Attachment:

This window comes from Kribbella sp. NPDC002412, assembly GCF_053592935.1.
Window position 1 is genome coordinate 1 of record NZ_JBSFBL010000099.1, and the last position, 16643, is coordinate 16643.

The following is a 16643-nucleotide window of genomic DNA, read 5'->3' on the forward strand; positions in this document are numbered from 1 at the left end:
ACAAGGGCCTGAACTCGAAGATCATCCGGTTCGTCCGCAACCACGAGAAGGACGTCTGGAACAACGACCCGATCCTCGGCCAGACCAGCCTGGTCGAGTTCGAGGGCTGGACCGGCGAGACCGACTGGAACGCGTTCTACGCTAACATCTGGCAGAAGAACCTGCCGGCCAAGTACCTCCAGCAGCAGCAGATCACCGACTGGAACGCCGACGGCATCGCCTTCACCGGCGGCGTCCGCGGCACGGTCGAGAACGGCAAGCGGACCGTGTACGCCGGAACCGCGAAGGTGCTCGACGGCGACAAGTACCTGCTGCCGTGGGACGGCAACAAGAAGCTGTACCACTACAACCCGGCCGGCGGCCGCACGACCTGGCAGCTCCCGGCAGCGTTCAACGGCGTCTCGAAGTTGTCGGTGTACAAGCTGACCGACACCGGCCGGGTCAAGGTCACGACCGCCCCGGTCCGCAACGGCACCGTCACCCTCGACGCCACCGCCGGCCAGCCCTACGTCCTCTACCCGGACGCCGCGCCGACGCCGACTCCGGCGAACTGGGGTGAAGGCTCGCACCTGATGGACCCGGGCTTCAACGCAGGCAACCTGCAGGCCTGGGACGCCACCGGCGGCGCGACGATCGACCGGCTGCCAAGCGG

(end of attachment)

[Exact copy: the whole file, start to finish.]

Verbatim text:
This window comes from Kribbella sp. NPDC002412, assembly GCF_053592935.1.
Window position 1 is genome coordinate 1 of record NZ_JBSFBL010000099.1, and the last position, 16643, is coordinate 16643.

The following is a 16643-nucleotide window of genomic DNA, read 5'->3' on the forward strand; positions in this document are numbered from 1 at the left end:
ACAAGGGCCTGAACTCGAAGATCATCCGGTTCGTCCGCAACCACGAGAAGGACGTCTGGAACAACGACCCGATCCTCGGCCAGACCAGCCTGGTCGAGTTCGAGGGCTGGACCGGCGAGACCGACTGGAACGCGTTCTACGCTAACATCTGGCAGAAGAACCTGCCGGCCAAGTACCTCCAGCAGCAGCAGATCACCGACTGGAACGCCGACGGCATCGCCTTCACCGGCGGCGTCCGCGGCACGGTCGAGAACGGCAAGCGGACCGTGTACGCCGGAACCGCGAAGGTGCTCGACGGCGACAAGTACCTGCTGCCGTGGGACGGCAACAAGAAGCTGTACCACTACAACCCGGCCGGCGGCCGCACGACCTGGCAGCTCCCGGCAGCGTTCAACGGCGTCTCGAAGTTGTCGGTGTACAAGCTGACCGACACCGGCCGGGTCAAGGTCACGACCGCCCCGGTCCGCAACGGCACCGTCACCCTCGACGCCACCGCCGGCCAGCCCTACGTCCTCTACCCGGACGCCGCGCCGACGCCGACTCCGGCGAACTGGGGTGAAGGCTCGCACCTGATGGACCCGGGCTTCAACGCAGGCAACCTGCAGGCCTGGGACGCCACCGGCGGCGCGACGATCGACCGGCTGCCAAGCGG